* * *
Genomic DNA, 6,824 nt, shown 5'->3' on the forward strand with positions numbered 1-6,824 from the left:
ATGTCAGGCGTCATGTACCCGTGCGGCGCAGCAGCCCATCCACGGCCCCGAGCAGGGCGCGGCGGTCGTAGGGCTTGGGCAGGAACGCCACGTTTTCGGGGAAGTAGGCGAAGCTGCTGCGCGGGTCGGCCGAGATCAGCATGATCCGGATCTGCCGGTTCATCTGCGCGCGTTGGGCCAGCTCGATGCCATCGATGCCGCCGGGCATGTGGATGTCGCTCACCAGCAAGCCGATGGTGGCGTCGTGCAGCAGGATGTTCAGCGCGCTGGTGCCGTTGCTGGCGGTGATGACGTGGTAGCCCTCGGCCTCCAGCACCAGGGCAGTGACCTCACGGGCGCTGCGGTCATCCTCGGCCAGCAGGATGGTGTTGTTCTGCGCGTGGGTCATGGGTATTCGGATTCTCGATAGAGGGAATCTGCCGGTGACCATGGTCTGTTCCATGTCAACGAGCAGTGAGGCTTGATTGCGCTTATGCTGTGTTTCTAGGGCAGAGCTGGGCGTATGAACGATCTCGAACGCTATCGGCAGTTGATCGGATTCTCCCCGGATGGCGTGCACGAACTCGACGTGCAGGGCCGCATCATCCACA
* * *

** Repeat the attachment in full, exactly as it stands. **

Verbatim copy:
Genomic DNA, 6,824 nt, shown 5'->3' on the forward strand with positions numbered 1-6,824 from the left:
ATGTCAGGCGTCATGTACCCGTGCGGCGCAGCAGCCCATCCACGGCCCCGAGCAGGGCGCGGCGGTCGTAGGGCTTGGGCAGGAACGCCACGTTTTCGGGGAAGTAGGCGAAGCTGCTGCGCGGGTCGGCCGAGATCAGCATGATCCGGATCTGCCGGTTCATCTGCGCGCGTTGGGCCAGCTCGATGCCATCGATGCCGCCGGGCATGTGGATGTCGCTCACCAGCAAGCCGATGGTGGCGTCGTGCAGCAGGATGTTCAGCGCGCTGGTGCCGTTGCTGGCGGTGATGACGTGGTAGCCCTCGGCCTCCAGCACCAGGGCAGTGACCTCACGGGCGCTGCGGTCATCCTCGGCCAGCAGGATGGTGTTGTTCTGCGCGTGGGTCATGGGTATTCGGATTCTCGATAGAGGGAATCTGCCGGTGACCATGGTCTGTTCCATGTCAACGAGCAGTGAGGCTTGATTGCGCTTATGCTGTGTTTCTAGGGCAGAGCTGGGCGTATGAACGATCTCGAACGCTATCGGCAGTTGATCGGATTCTCCCCGGATGGCGTGCACGAACTCGACGTGCAGGGCCGCATCATCCACA